Éli Laliberté
in Matapédia


Fortune Telling for the Territory

Église Saint-Laurent-de-Matapédia | 1 Rue du Carillon | Matapedia

Éli Laliberté, Maria (Québec)

Fortune Telling for the Territory invites us to rethink our relationship with the territory, its weakened past and present. Éli Laliberté crisscrossed the North Share and the Gaspé Peninsula to capture images that carry within them the story of Native reserves and natural reserves, revealing the colonization of the territory and of thought.

The photographs make visible the cracks that mark the spaces, both physically and symbolically: the power lines, the roads and the railroads are evocative traces of frictions and disputes. They reveal a flaw in the territory, near and distant, that they pass through: a flaw in its identity, a flaw in its relationship with places and with their history. Behind the immediate landscape, these images are bearers of chaos. Associated with a text by Philippe Ducros, they evoke historical and current ecological and social issues at the heart of this vast territory of Québec’s eleven aboriginal nations and of a healing process for indigenous communities.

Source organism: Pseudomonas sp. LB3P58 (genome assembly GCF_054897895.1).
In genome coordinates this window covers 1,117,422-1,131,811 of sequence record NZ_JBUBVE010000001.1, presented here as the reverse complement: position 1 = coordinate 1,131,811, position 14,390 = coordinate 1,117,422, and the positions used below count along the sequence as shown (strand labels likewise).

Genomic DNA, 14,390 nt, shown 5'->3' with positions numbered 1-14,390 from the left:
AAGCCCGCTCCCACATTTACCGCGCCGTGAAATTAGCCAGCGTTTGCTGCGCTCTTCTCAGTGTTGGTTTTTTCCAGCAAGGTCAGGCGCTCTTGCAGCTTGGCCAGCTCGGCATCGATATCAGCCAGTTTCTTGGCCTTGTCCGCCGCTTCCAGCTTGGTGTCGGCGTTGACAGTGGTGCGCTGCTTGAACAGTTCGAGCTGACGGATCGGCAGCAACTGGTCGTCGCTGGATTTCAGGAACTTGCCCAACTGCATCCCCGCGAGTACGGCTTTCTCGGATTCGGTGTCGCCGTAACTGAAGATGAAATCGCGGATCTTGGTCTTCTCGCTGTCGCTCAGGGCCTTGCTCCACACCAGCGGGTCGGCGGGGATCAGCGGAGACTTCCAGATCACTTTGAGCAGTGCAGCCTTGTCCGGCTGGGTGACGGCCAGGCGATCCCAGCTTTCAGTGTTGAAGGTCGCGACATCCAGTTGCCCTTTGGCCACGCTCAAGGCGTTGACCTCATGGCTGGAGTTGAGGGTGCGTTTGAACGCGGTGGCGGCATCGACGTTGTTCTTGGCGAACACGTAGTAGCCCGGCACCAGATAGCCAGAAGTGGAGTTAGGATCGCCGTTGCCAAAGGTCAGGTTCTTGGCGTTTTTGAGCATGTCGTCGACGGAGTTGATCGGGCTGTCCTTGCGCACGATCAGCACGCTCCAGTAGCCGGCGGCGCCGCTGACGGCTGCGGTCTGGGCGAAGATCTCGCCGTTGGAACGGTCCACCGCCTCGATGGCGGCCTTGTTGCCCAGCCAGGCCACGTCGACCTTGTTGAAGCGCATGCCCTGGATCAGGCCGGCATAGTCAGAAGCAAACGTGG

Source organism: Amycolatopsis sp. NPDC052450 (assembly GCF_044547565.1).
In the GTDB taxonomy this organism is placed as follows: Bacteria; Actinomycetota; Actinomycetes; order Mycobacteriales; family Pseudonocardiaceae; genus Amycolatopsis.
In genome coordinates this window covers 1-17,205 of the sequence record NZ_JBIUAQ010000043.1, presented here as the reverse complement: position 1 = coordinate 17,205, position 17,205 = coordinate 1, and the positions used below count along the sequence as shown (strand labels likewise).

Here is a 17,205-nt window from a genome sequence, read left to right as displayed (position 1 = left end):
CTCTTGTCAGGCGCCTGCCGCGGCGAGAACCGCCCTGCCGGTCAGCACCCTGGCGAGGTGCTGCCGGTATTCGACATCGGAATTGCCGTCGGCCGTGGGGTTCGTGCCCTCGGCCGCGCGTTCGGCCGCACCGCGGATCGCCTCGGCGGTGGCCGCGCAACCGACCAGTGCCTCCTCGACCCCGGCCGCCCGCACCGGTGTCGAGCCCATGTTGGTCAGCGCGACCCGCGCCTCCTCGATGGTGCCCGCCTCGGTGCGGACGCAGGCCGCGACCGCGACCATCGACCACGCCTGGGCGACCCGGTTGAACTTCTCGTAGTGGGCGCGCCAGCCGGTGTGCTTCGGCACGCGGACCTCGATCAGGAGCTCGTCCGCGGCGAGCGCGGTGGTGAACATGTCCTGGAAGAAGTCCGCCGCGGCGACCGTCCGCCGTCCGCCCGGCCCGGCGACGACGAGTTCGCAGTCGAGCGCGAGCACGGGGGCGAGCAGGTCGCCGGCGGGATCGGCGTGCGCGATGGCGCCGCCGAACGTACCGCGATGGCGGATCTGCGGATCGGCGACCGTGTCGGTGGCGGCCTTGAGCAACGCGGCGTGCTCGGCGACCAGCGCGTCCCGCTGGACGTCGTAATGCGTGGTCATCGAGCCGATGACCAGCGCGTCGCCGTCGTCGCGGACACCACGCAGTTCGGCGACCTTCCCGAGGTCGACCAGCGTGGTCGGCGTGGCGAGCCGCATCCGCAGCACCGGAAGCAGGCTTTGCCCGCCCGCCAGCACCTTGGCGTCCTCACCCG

These pictures were originally produced for the play La Cartomancie du territoire, written and directed by Philippe Ducros.


Fortune Telling for the Territory

Producer, screenwriter, director, photographer and director of photography, Éli Laliberté has devoted more than 25 years of his life to producing documentaries. First Nations realities have been at the core of his work for over 20 of those years.

In 2017 he received a Gémeaux award in the category Best Director of Photography – Documentary for 1000 Days for the Planet, and was nominated in 2018 for a Canadian Screen Award in the Best Factual Series category for his latest production, Konnected.tv.

Entering the fragile places of chaos

CHAOS reflects on a planetary environment undergoing profound change. Affecting both towns and nature, chaos operates in a more muted way in jeopardized areas: northern aboriginal territories captured by Elena Perlino and Éli Laliberté; tourism in India, by Martin Parr; accelerated urbanization in Brooklyn studied by Mathilde Forest and Mathieu Gagnon; or in the Gaspé Peninsula, the marks of a long-gone mining operation or a railroad documented by Myriam Gaumond and Martin Becka. Together, they are all revealing of those threats that pervade the landscape and the existence of each one of us today.